Patients with autoimmune polyendocrinopathy syndrome type 1 (APS-1) caused by autosomal recessive AIRE deficiency produce autoantibodies that neutralize type I interferons (IFNs)1,2, conferring a predisposition to life-threatening COVID-19 pneumonia3. Here we report that patients with autosomal recessive NIK or RELB deficiency, or a specific type of autosomal-dominant NF-κB2 deficiency, also have neutralizing autoantibodies against type I IFNs and are at higher risk of getting life-threatening COVID-19 pneumonia. In patients with autosomal-dominant NF-κB2 deficiency, these autoantibodies are found only in individuals who are heterozygous for variants associated with both transcription (p52 activity) loss of function (LOF) due to impaired p100 processing to generate p52, and regulatory (IκBδ activity) gain of function (GOF) due to the accumulation of unprocessed p100, therefore increasing the inhibitory activity of IκBδ (hereafter, p52LOF/IκBδGOF). By contrast, neutralizing autoantibodies against type I IFNs are not found in individuals who are heterozygous for NFKB2 variants causing haploinsufficiency of p100 and p52 (hereafter, p52LOF/IκBδLOF) or gain-of-function of p52 (hereafter, p52GOF/IκBδLOF). In contrast to patients with APS-1, patients with disorders of NIK, RELB or NF-κB2 have very few tissue-specific autoantibodies. However, their thymuses have an abnormal structure, with few AIRE-expressing medullary thymic epithelial cells. Human inborn errors of the alternative NF-κB pathway impair the development of AIRE-expressing medullary thymic epithelial cells, thereby underlying the production of autoantibodies against type I IFNs and predisposition to viral diseases.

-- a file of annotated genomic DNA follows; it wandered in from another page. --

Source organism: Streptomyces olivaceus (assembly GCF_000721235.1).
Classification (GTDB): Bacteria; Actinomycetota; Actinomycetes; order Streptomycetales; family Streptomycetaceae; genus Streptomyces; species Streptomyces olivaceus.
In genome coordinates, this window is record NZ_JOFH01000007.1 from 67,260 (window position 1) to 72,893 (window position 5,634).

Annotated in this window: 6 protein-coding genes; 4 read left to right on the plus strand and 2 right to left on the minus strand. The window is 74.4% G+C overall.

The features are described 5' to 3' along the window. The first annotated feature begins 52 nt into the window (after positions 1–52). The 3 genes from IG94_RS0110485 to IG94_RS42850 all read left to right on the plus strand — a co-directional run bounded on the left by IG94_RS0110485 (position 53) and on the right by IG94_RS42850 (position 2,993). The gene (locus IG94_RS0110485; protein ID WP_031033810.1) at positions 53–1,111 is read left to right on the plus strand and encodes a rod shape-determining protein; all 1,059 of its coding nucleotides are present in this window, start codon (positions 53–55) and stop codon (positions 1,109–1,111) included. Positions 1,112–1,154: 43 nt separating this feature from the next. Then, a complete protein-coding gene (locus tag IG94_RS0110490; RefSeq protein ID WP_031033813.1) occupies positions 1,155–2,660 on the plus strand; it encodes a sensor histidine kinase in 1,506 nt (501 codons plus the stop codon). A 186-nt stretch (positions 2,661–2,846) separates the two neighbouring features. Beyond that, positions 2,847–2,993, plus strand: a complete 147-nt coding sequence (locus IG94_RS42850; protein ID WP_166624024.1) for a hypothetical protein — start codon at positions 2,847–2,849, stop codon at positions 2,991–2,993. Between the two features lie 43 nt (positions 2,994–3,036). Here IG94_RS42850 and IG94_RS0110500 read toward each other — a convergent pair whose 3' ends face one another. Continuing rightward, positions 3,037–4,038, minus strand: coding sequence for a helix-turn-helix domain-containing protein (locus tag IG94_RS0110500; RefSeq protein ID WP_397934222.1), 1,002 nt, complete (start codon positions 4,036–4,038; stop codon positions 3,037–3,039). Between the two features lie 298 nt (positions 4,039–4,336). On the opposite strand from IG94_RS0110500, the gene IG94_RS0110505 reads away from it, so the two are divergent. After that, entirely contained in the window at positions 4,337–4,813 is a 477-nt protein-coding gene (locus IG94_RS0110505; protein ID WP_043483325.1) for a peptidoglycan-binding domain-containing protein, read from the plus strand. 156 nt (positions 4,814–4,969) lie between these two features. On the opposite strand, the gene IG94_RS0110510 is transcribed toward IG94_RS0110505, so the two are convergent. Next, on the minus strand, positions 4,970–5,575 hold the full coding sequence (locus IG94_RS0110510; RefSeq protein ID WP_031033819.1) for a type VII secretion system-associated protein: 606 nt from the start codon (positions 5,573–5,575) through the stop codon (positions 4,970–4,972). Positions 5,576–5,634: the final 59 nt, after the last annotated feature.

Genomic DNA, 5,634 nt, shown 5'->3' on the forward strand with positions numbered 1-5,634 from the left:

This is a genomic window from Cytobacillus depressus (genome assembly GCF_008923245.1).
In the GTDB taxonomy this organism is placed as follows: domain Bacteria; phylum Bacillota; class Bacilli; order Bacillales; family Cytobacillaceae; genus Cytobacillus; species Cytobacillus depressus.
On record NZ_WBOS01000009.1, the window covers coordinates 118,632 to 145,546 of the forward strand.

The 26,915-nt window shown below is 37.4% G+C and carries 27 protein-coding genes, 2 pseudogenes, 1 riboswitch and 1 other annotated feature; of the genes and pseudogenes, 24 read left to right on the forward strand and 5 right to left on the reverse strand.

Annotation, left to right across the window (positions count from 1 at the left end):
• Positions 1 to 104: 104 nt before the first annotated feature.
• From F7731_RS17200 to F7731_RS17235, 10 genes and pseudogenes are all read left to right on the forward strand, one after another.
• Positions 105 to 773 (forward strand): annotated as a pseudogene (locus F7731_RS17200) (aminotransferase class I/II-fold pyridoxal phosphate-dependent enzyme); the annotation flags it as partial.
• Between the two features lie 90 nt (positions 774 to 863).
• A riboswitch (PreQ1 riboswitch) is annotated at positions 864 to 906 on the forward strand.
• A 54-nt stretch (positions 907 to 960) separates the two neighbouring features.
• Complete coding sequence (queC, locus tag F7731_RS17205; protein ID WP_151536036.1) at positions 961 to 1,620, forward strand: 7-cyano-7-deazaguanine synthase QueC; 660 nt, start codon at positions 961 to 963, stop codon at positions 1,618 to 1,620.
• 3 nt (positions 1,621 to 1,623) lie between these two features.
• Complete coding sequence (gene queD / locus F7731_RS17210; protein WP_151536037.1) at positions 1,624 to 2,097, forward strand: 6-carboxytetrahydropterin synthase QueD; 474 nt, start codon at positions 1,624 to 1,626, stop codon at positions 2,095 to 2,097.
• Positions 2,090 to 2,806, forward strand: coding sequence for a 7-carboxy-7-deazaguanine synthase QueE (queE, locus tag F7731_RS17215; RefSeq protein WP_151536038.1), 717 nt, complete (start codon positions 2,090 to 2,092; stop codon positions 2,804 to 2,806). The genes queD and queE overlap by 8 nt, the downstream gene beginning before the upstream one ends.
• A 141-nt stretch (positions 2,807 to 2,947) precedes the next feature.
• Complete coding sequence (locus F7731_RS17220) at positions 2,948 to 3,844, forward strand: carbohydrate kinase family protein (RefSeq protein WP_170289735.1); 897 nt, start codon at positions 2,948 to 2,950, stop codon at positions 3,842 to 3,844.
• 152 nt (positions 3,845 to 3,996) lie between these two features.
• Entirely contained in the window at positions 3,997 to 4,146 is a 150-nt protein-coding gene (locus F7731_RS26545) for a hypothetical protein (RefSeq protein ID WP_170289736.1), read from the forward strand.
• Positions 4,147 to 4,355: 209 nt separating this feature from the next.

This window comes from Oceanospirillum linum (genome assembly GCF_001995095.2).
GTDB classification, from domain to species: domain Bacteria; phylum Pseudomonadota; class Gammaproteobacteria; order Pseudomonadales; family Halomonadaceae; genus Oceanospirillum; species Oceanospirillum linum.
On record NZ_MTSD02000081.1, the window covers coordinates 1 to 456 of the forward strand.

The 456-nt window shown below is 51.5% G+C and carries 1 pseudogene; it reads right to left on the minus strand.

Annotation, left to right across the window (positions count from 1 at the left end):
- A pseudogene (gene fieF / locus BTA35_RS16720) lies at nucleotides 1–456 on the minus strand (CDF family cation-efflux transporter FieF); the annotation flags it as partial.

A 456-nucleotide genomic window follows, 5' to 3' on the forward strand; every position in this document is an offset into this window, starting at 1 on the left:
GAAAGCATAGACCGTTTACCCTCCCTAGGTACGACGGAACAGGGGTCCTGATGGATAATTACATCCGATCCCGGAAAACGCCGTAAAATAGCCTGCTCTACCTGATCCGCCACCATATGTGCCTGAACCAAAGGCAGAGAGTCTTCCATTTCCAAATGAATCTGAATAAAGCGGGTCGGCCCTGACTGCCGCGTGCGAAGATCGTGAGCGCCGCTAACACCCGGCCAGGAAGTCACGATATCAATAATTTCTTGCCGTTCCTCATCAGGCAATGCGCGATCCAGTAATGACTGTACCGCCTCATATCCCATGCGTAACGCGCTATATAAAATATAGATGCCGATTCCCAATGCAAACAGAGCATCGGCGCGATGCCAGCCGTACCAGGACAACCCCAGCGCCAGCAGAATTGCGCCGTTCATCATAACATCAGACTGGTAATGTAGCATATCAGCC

Original languageEnglish
Pages (from-to)803-813
Number of pages11
Issue number7988
StatePublished - 23 Nov 2023


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